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Cardiovascular prevention
Diabetes and coronary artery disease: not just a risk factor
  1. Peter J Grant1,
  2. Francesco Cosentino2,
  3. Nikolaus Marx3
  1. 1 Leeds Institute of Cardiovascular and Metabolic Medicine, University of Leeds, Leeds, UK
  2. 2 Cardiology Unit, Department of Medicine, Karolinska Institute, Stockholm, Sweden
  3. 3 Department of Internal Medicine, Aachen, Germany
  1. Correspondence to Prof Peter J Grant, Leeds Institute of Cardiovascular and Metabolic Medicine, University of Leeds, Leeds LS29JT, UK; P.J.Grant{at}leeds.ac.uk

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Learning objectives

  • To understand the pathophysiology of diabetes and its relationship to the high prevalence of vascular complications.

  • To learn about the latest developments in the prevention and medical management of cardiovascular disease with an emphasis on novel diabetes therapies.

Introduction

For most of the 20th century, diabetes mellitus was recognised as a condition characterised by the presence of hyperglycaemia with a crippling burden of both microvascular and macrovascular disease. This association led to a view that the morbidity and mortality seen in diabetes were a consequence of hyperglycaemia which could be prevented by rigorous glycaemic control. This glucocentric view of diabetes has stood the test of time in relation to microvascular disease affecting the eyes, nerves and kidneys. However, the relationship between glycaemia and the development of macrovascular disease is much less clear. In 1971, the disappointing results from the University Group Diabetes Program (UDGP) trial had led Goldner to comment “…UDGP has given little hope that the degenerative complications of diabetes were preventable by simple control of blood sugar…”.1 In the next 25 years, several important developments started the process whereby the battle against complications began to swing in favour of the patient rather than the disease. In the late 1970s, it became possible to measure glycated haemoglobin which provided an indication of glycaemic control over a period of weeks as opposed to minutes seen with glucose estimation. Epidemiological evidence reported a reduction in stroke and myocardial infarction (MI) associated with improvements in care; however, the prevalence of chronic kidney disease was unaltered.2 Two landmark trials were reported, Diabetes Control and Complications Trial (DCCT) in type 1 diabetes3 and United Kingdom Prospective Diabetes Study (UKPDS) in type 2 diabetes.4 Both described a reduction in microvascular disease in patients with improved glycaemic control and both indicated that …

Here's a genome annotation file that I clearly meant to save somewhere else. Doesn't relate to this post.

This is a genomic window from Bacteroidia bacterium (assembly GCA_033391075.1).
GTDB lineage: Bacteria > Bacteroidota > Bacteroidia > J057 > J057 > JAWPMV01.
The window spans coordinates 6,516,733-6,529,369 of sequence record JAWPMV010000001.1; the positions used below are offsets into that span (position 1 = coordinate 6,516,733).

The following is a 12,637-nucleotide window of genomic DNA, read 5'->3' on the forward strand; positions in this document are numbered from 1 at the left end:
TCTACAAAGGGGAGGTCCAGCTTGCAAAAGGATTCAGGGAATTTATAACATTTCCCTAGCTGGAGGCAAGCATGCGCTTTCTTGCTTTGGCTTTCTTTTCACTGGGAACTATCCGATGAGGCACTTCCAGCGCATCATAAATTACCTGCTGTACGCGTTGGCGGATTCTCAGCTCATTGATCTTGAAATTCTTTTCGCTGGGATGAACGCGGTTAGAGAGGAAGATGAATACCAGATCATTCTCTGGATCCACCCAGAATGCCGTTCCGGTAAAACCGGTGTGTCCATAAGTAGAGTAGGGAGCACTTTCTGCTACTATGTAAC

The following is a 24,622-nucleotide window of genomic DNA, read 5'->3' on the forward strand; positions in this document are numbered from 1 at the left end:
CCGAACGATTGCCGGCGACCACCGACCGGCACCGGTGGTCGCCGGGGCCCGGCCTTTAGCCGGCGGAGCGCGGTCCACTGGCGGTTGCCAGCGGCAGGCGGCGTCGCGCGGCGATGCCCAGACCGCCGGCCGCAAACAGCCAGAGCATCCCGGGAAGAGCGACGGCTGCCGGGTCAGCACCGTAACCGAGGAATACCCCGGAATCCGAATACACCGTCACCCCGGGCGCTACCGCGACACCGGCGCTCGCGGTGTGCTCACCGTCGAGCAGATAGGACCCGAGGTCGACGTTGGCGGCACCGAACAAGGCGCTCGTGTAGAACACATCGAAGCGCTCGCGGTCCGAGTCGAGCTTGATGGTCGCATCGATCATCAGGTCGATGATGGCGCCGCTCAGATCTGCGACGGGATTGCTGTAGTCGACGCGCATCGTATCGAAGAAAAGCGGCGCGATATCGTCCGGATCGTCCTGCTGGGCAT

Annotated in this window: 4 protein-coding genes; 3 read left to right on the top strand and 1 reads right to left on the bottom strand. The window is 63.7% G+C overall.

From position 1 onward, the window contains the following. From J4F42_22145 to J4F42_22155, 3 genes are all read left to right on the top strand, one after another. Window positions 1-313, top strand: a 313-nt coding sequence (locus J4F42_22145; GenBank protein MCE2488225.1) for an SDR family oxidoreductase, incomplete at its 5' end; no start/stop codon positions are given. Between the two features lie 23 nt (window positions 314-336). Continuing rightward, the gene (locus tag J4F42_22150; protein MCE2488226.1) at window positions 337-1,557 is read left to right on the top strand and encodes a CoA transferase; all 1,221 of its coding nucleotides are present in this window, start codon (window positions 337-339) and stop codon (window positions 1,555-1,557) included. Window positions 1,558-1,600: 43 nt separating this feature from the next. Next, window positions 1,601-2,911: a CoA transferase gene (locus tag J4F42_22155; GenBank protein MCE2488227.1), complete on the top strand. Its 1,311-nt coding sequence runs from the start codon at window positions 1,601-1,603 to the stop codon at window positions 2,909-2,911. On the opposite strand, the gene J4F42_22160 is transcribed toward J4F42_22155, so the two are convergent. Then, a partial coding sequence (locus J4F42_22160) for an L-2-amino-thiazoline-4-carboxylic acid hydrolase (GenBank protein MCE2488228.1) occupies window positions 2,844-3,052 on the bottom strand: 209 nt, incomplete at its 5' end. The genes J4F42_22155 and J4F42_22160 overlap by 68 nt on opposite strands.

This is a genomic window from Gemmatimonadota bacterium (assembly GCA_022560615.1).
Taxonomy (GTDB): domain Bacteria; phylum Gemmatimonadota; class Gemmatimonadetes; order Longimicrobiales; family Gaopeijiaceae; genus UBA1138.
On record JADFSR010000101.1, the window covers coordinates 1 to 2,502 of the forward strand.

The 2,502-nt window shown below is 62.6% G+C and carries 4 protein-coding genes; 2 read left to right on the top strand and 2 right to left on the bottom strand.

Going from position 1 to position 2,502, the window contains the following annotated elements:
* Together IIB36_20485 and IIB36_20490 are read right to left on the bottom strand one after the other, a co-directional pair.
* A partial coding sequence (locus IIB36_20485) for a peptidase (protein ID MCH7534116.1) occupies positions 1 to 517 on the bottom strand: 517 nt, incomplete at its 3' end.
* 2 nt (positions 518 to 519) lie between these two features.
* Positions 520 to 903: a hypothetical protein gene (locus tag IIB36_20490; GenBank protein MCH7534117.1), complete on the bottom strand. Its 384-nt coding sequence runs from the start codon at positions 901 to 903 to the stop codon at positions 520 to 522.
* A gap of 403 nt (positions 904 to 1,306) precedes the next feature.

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Footnotes

  • Contributors All authors contributed to design and text of article.

  • Funding The authors have not declared a specific grant for this research from any funding agency in the public, commercial or not-for-profit sectors.

  • Competing interests None declared.

  • Patient and public involvement Patients and/or the public were not involved in the design, or conduct, or reporting, or dissemination plans of this research.

  • Patient consent for publication Not required.

  • Provenance and peer review Commissioned; externally peer reviewed.

  • Data availability statement Data are available in a public, open access repository

  • Author note References which include a * are considered to be key references.

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